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* Color space is technically not a vector space, so {vektori} is somewhat abusive.
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* I am not sure that I like "cmurau" for "unit/directional/normalized" in this sense.
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* The coefficients are in [0,1]. This is pretty natural.
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* {jo'i} and/or {ce'o} might have very slight issues with abusive or mistranslated usage here.
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* The {ni} clauses might be a bit off.
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* The use of {skari} is possibly wrong, subject to observations made in this page in general.
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 +
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[[User:Krtisfranks|Krtisfranks]] ([[User talk:Krtisfranks|talk]]) 23:41, 8 May 2016 (PDT)

Latest revision as of 07:01, 10 May 2016

All belong to semantic frame SKARI_FREIME:

  • skari - x1 has color x2 according to x3
  • ? - x1 has hue x2 according to x3
  • ? - x1 has colorfulness x2 according to x3
  • ? - x1 has chromacity x2 according to x3
  • ? - x1 has saturation x2 according to x3
  • ? - x1 has lightness x2 according to x3
  • ? - x1 has brightness x2 according to x3
  • ? - x1 has chrominance x2 according to x3

Others:

  • ? - x1 has gamut (span of/generated by color parameters) x2 according to x3. Should belong to SKARI_FREIME or not?
  • ? - (needed?) x1 is a shade, tint, dye, variety of x2
  • nu'ansa = x1 (entity) is a nuance, minor distinction of x2 (entity)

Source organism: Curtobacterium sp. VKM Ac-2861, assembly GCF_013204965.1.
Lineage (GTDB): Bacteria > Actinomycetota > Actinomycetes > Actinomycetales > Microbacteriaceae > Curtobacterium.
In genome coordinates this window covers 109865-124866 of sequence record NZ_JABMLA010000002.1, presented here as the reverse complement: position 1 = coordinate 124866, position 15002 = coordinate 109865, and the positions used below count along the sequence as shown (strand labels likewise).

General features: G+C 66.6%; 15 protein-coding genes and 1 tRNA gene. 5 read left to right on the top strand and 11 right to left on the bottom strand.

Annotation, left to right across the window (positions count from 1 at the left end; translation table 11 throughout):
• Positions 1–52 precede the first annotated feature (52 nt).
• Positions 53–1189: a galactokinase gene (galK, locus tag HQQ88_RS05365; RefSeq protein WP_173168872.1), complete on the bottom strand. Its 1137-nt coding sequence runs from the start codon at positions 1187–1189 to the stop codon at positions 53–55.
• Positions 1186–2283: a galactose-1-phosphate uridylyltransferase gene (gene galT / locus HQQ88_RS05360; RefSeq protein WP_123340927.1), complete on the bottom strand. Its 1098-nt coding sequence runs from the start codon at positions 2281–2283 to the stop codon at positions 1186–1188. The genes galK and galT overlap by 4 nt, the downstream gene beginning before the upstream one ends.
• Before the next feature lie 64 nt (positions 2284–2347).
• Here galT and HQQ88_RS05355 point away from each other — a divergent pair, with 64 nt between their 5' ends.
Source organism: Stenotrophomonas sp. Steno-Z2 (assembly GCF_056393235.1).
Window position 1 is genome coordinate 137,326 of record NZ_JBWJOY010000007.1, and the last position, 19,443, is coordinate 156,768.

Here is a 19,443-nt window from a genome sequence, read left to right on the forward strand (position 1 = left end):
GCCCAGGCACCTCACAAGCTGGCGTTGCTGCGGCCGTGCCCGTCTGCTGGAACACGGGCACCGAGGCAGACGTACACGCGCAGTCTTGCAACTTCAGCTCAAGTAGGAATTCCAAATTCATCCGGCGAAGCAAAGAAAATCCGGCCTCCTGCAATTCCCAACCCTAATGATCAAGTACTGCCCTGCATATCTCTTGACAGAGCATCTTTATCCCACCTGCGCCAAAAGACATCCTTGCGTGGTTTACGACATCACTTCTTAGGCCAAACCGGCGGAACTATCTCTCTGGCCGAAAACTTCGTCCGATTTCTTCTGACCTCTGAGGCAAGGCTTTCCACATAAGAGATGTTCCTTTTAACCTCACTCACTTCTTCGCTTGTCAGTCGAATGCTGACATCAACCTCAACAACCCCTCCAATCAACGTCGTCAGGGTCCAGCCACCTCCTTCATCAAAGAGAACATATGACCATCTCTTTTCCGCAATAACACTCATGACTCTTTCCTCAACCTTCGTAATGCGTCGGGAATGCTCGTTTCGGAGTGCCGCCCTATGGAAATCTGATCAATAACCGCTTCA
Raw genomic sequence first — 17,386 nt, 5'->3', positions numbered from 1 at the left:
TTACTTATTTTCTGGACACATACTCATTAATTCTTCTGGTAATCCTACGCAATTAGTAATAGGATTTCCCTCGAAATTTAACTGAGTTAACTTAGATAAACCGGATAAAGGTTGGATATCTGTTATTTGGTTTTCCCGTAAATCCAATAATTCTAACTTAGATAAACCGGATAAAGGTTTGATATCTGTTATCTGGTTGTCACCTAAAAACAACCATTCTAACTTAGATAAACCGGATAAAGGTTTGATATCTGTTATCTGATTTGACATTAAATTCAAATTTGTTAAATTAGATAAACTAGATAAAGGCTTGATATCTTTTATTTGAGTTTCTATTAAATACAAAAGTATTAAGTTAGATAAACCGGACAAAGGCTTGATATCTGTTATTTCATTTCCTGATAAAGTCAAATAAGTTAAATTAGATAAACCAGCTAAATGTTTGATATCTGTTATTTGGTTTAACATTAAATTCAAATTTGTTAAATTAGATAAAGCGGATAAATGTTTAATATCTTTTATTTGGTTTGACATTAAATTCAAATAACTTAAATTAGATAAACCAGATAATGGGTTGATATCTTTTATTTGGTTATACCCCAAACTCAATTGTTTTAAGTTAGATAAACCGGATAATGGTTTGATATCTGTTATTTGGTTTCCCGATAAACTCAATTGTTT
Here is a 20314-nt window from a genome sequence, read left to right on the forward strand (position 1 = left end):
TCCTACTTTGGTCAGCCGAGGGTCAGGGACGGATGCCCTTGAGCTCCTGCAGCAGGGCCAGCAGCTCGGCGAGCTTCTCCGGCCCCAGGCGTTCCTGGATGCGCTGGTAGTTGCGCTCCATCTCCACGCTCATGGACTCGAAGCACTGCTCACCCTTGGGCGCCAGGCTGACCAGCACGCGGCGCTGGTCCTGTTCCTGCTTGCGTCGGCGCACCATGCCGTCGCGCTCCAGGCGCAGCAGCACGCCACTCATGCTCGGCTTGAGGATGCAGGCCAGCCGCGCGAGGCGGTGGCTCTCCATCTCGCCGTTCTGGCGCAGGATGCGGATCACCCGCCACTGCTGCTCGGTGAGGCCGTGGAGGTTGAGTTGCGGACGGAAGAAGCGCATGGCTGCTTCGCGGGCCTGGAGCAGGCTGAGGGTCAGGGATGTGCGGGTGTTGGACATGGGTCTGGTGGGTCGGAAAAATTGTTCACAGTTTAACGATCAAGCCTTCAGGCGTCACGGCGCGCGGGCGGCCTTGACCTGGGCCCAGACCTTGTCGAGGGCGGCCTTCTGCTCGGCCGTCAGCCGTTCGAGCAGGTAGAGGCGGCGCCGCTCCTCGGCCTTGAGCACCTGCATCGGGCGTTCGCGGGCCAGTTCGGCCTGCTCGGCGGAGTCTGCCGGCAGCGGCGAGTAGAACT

skari1 is an object, skari2 is a prototype object like lo ciblu or lo xunre. There are no core words for "color" in Lojban, only derivatives.

How do we reflect "tone", "tint", and "shade" (which are greyness/black-joi-white-ness, whiteness, and blackness of a color, respectively) rather than hue (which is redness, greenness, blueness, and sometimes: yellowness, orangeness, and violetness; I would also argue for indigoness (which is actually the light blue in a rainbow, whereas "blue" is the dark blue) and a generalized "a culturally identified and distinct color in a rainbow/spectrum"-ness).

We might want to eventually create a word (maybe lujvo) for "gamut" (roughly: a span of/generated by color parameters). What would be its place structure?

Representing Color Space as a 'Vector' Space

Colors as perceived by humans can be described as a linear combination of registered excitations in eye cells which approximately correspond to the colors red, green, and blue.

Let {kratiju} mean "$x_1$ is a (mathematically explicit/concrete) representation of (abstract mathematical object/physical quantity) $x_2$ according to system/basis/generators/interpretation rules $x_3$ under conditions/in context $x_4$", where: